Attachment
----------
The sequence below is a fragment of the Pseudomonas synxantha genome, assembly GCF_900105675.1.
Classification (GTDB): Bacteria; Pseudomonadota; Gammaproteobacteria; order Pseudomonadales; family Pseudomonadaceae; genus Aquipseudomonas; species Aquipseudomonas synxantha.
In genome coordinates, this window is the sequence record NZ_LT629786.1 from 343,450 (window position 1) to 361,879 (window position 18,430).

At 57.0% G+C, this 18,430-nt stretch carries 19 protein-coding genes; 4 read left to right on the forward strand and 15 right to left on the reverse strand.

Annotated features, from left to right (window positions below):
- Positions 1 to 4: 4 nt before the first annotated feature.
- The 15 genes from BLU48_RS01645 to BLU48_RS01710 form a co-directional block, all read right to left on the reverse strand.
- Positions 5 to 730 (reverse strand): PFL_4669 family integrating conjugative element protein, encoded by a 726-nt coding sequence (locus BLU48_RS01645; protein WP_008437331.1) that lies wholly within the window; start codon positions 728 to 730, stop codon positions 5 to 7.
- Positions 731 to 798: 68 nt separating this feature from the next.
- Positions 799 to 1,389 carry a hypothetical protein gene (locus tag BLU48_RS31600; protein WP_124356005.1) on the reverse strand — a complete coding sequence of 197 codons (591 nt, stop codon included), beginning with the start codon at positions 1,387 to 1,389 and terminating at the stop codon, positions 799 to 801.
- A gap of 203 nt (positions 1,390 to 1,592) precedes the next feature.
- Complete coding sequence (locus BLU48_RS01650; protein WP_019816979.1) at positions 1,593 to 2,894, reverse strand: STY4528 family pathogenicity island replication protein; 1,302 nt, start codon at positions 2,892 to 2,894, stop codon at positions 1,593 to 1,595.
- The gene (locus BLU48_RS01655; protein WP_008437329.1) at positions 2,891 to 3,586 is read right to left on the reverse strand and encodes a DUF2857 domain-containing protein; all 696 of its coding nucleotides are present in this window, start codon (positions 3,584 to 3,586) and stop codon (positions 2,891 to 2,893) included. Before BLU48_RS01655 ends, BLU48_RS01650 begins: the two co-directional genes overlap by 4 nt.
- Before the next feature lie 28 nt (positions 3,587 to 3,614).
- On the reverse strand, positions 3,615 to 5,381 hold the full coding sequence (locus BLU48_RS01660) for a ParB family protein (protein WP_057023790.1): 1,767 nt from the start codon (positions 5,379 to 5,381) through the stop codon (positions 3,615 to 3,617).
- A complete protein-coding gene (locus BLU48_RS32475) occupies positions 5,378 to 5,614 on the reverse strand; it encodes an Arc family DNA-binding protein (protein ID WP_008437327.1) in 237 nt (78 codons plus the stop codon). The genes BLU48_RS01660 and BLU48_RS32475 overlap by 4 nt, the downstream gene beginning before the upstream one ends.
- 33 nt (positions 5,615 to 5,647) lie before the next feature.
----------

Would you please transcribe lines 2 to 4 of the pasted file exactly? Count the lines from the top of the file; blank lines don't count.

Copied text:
Classification (GTDB): Bacteria; Pseudomonadota; Gammaproteobacteria; order Pseudomonadales; family Pseudomonadaceae; genus Aquipseudomonas; species Aquipseudomonas synxantha.
In genome coordinates, this window is the sequence record NZ_LT629786.1 from 343,450 (window position 1) to 361,879 (window position 18,430).

At 57.0% G+C, this 18,430-nt stretch carries 19 protein-coding genes; 4 read left to right on the forward strand and 15 right to left on the reverse strand.